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Did I buy the wrong Bible?

I told you a few days ago about my latest Bible purchase, an ESV Classic Thinline in charcoal gray with the Celtic cross on the cover. I mentioned earlier that the type is “smallish”. On the box it lists it as “8.2 pt”, while the earlier ESV Thinlines had “9.5 pt”.

I said that my eyes couldn’t really tell the difference. Part of that has to be the fact that the spacing between the lines seems to be a bit wider, and the font seems perhaps a bit clearer. In fact, I find that I am often actually surprised at how easy this Bible is to read, in spite of the small font.

Yet, I am finding I frequently feel like I’m having a hard time reading it. I feel like I’m always refocusing my eyes, and I don’t think I should be doing that. Maybe it’s a sign that my eyesight is starting to deteriorate once again.

I’ve worn bifocals since I was forty – I’m fifty-seven now – that’s seventeen years. I’m very familiar with what my eyes are doing at any given time. I have long felt that a good large-print Bible would be one I can read without my glasses. That generally means 11 pt or larger, although my NRSV Giant Print Personal Size Reference Bible has 9.5 pt text and I can easily read that one without my glasses. But that one has particularly dark, crisp print.

So anyway, what do I do if and when I realize I can’t use that ESV Thinline comfortably? Well, I’m already realizing that I do like the ESV translation, as far as it being solid theologically. So I would need to find a ESV Bible with a larger type font. I’ve been doing a little research, and I have discovered two Bibles that I think would work quite well for me. There is the ESV Large Print (they call it that because it has large print) and the ESV Single-column Reference Bible.

The ESV Large Print Bible has 12.75 point text. That’s plenty big. It also doesn’t have any cross-references, and it is black letter. I like black letter. I don’t use cross-references very often, but I do like to have them available for when I do want to use them. Even so, it hasn’t kept me from buying any Bible if it doesn’t have them. Evangelicalbible.com has ESV Large print Bibles with Trutone covers for $38.39 for the brown one, and $37.19 for the burgundy. If I were to buy one locally I would have to pay full retail price of $59.99. That difference would make it reasonable to buy it online.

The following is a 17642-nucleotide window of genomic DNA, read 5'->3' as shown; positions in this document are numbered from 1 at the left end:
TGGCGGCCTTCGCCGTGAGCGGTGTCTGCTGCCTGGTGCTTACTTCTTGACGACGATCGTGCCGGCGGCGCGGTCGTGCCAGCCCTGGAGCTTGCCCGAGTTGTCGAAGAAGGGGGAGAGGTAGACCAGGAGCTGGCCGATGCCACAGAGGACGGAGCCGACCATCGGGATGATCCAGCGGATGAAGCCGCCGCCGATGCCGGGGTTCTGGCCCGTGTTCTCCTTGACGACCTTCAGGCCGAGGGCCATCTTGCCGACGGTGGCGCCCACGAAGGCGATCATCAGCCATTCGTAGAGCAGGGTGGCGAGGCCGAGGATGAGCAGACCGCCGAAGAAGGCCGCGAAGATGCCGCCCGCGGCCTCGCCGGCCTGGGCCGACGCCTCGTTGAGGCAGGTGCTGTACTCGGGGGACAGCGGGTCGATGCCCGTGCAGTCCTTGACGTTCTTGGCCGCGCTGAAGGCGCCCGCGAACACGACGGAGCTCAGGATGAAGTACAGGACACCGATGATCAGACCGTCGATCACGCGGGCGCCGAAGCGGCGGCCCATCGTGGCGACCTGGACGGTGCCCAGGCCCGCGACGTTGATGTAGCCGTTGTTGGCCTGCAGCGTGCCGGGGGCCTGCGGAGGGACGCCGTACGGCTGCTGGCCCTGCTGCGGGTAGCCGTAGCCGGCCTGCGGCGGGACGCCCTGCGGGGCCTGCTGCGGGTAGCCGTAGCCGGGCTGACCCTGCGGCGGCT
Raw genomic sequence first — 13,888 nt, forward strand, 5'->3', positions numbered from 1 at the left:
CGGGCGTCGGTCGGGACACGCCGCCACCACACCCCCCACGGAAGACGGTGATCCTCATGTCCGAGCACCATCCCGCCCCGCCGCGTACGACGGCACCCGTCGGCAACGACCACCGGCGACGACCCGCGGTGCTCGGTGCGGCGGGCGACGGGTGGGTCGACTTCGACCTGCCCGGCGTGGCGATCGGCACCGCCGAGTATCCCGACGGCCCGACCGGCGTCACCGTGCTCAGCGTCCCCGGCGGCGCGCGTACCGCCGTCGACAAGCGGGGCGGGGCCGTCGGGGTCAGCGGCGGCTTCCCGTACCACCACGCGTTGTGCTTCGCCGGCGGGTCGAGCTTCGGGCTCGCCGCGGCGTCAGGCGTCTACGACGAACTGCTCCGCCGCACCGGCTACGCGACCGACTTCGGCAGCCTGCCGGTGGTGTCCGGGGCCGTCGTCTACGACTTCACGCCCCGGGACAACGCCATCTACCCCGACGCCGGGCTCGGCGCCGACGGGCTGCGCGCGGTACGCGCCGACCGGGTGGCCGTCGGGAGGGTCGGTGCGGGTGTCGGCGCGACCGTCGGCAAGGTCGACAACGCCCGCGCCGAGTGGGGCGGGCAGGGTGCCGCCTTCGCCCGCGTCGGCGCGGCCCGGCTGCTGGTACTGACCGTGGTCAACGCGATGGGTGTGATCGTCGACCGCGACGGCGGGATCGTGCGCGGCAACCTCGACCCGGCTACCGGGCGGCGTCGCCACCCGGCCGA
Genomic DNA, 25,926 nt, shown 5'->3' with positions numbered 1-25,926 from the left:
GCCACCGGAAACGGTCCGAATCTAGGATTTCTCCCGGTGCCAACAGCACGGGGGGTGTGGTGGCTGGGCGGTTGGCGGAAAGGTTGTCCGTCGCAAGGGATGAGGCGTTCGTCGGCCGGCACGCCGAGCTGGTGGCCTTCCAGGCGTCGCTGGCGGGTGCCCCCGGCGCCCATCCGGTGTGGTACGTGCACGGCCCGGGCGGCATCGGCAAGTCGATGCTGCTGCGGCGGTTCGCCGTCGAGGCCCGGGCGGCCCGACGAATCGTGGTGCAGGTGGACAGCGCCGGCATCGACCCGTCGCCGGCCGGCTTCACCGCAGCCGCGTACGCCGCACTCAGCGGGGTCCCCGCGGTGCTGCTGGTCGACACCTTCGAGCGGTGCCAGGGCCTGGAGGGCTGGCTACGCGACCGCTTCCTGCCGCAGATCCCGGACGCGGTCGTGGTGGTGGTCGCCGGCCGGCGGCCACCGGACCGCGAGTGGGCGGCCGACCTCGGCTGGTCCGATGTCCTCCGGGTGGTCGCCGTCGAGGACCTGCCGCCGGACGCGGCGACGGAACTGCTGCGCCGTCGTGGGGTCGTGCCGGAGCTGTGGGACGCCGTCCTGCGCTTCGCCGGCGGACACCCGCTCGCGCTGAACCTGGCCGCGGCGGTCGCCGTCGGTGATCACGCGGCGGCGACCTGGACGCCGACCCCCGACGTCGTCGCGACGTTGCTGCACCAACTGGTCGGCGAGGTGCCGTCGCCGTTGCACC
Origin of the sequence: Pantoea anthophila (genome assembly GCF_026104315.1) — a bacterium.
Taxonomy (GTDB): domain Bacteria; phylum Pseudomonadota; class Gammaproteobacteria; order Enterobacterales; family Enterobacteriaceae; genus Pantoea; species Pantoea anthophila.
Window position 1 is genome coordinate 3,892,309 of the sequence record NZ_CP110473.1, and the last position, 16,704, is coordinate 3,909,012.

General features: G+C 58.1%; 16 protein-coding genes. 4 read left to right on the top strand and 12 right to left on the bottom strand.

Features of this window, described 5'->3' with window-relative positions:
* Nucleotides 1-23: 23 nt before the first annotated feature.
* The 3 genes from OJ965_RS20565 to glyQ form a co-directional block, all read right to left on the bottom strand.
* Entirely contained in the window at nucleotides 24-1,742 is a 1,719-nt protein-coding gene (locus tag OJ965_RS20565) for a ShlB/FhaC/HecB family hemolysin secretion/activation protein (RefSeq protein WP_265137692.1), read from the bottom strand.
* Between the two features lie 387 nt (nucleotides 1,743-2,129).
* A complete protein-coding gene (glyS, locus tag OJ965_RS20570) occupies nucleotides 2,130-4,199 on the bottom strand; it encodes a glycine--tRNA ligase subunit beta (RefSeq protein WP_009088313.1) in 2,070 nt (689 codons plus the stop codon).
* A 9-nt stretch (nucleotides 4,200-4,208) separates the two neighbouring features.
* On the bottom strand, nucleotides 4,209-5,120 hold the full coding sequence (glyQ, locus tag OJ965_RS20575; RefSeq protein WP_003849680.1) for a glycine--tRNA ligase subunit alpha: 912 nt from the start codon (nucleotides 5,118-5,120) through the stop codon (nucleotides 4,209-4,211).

The more interesting Bible, as far as I’m concerned, is the Single-column Reference Bible. It comes with 10-pt type, which is a very comfortable size for my eyes. It is also black letter, definitely a plus. But it comes with the text in a verse format, with each verse starting on its own line, rather than a paragraph format. I generally don’t care much for that, although it isn’t too difficult to get used to it. The single-column format is also something I don’t usually care for, but in this case the single column isn’t so wide that I have trouble picking up the correct line when I come back to the left side. The verse format also helps with this problem, so I am convinced this is a Bible I could not only live with, but truly enjoy.

The Single-column comes in a black Trutone, which has 21 pound paper. It also comes in a brown/cordovan portfolio-style cover, which also includes a heavier and more opaque 24 pound paper. Interestingly, the black costs a little more.

Evangelicalbible.com has the Trutone Single-column ESV for $34.09 for the black, and $33.54 for the Brown/Cordovan portfolio-style. Both show a retail list price of $54.99, so once again this is probably one I would order online. I haven’t checked the prices at Amazon or CBD yet, but usually evangelicalbible.com has the best price, or is at least competitive with the others.

So I’m going to try to live with the ESV Thinline for a while yet, but if I decide I just can’t handle the small font, I’ll most likely go after one of these Bibles I’ve just been talking about.

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